567 – Turbulent mixing in stratified flows
22 March 2015 – 25 March 2015
Prof. Paul Linden
Centre for Mathematical Sciences
CB3 0WA, UK
Prof. Jean-Marc Chomaz
Laboratoire d'Hydrodynamique (LadHyX)
91128 Palaiseau cedex, France
Understanding turbulent mixing is one of the outstanding central problems of physics, with applications throughout industry and the natural world. An important example of the latter is the downward transport of heat in the oceans from the surface to the deep abyss, a key factor in the oceanic storage of heat in the climate system. This transport is driven by turbulent processes that must overcome the stable vertical stratification that inhibits vertical motion. Exactly how this occurs is not known, and even in idealised flows our understanding of the turbulent dynamics does not allow us to predict vertical fluxes from the mean fields. Consequently, turbulent transport is represented in an approximate way in climate models and this leads to substantial uncertainty in their predictive capabilities. This is fundamentally a problem in stratified turbulence that also has application in industrial processes and other environmental problems such as the transport and fate of pollution.
Recently there have been significant theoretical advances in unstratified turbulence coupled with extensive computational and laboratory studies. The aim of this conference is to explore the application of these techniques to stratified turbulent systems. We anticipate that bringing together a group of experts with widely varying backgrounds will ultimately lead to significant advances in the understanding of stratified turbulence and the development of models for practical applications. Pursuing this important and wide-ranging objective will require testing the theoretical predictions using experimental and direct numerical simulation (DNS) data that are beginning to be collected.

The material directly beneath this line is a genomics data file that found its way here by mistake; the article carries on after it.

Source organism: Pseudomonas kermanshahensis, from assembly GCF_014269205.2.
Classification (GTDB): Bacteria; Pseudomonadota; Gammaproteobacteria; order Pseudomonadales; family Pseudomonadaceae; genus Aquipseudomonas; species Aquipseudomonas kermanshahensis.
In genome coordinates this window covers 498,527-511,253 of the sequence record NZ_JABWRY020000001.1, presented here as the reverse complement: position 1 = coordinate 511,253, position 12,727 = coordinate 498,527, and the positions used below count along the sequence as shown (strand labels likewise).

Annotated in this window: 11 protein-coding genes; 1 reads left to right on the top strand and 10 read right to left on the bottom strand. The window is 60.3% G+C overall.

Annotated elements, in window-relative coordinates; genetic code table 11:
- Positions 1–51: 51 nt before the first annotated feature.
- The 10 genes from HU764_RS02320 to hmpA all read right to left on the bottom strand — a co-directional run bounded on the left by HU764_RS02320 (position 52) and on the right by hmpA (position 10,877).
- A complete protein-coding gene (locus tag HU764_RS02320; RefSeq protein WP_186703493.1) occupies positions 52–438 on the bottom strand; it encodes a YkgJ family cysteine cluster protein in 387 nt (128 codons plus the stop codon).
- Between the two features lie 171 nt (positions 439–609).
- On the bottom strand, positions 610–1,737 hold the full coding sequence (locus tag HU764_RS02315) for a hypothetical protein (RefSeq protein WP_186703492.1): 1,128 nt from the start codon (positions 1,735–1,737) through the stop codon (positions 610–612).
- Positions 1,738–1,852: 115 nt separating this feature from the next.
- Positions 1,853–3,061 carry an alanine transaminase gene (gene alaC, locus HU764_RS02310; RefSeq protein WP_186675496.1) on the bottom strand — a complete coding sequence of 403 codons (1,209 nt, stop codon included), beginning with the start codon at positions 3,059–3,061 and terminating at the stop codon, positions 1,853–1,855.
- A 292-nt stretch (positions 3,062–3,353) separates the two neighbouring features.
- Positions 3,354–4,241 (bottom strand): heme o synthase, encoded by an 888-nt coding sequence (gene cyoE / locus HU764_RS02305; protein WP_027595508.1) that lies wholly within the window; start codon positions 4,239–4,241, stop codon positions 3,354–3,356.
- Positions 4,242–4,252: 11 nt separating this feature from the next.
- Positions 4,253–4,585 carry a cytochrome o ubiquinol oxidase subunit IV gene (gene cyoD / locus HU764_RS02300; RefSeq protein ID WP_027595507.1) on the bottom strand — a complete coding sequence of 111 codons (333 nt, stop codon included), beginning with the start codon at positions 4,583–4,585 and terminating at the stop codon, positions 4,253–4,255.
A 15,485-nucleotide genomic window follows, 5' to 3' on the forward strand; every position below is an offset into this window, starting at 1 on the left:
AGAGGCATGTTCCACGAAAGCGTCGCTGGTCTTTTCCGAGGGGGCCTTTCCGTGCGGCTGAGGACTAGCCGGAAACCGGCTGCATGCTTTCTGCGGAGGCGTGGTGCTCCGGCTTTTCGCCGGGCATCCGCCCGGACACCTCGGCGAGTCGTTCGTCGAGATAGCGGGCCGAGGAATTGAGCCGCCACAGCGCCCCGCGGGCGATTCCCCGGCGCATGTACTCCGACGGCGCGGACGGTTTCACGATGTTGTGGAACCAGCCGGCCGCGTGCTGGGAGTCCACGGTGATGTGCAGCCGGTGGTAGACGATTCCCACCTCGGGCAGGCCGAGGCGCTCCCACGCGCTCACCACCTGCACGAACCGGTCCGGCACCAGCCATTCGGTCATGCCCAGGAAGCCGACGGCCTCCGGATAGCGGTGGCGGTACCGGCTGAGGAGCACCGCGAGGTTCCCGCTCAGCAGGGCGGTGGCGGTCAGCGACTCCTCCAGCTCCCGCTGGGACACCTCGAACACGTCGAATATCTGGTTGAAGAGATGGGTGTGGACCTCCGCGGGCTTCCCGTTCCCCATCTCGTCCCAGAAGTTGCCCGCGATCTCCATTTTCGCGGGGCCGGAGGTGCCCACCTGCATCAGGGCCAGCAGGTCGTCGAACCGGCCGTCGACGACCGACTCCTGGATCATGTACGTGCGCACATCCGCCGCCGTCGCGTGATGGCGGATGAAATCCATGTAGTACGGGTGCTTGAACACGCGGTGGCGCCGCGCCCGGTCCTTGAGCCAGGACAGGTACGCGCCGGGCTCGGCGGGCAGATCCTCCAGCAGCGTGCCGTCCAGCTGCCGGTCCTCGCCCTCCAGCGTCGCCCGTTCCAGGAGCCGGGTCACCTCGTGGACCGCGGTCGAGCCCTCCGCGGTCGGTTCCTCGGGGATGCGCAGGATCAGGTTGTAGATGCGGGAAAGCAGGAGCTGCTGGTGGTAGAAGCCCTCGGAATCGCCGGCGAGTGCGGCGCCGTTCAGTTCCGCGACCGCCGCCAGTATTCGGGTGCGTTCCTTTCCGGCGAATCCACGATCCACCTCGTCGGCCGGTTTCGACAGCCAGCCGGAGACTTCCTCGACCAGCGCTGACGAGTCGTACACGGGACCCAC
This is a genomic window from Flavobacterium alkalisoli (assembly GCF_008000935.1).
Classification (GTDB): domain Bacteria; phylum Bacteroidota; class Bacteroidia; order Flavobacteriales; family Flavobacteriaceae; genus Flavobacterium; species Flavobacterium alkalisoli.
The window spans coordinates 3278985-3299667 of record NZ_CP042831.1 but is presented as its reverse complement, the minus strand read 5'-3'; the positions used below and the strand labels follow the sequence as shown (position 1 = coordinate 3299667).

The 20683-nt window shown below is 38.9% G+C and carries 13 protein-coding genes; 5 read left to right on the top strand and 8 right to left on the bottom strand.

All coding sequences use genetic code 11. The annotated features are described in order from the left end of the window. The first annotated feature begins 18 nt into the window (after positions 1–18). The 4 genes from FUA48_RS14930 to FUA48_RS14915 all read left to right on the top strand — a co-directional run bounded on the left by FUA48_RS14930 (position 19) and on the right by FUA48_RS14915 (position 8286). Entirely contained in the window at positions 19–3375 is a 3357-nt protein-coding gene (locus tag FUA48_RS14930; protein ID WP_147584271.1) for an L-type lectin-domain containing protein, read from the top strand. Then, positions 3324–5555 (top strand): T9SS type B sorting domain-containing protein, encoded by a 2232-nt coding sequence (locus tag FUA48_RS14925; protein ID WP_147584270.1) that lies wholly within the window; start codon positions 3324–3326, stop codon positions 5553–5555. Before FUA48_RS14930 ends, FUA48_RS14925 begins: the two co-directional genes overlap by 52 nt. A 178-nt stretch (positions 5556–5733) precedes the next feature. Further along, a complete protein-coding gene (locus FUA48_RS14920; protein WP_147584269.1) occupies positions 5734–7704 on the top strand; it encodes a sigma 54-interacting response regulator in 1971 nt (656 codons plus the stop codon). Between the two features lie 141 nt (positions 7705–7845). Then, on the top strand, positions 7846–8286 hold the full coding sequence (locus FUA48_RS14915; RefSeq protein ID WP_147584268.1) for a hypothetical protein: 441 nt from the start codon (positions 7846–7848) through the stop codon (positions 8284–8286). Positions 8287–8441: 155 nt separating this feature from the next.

The colloquium will discuss the relevant oceanographic, atmospheric and industrial flows applications along with sessions discussing the theoretical, experimental and computational aspects of this topic. The latest results in both unstratified and stratified turbulence will be presented with the view to developing a holistic approach that links experiment, calculation and theory in the quantitative combination needed to gain the insights into the dynamics.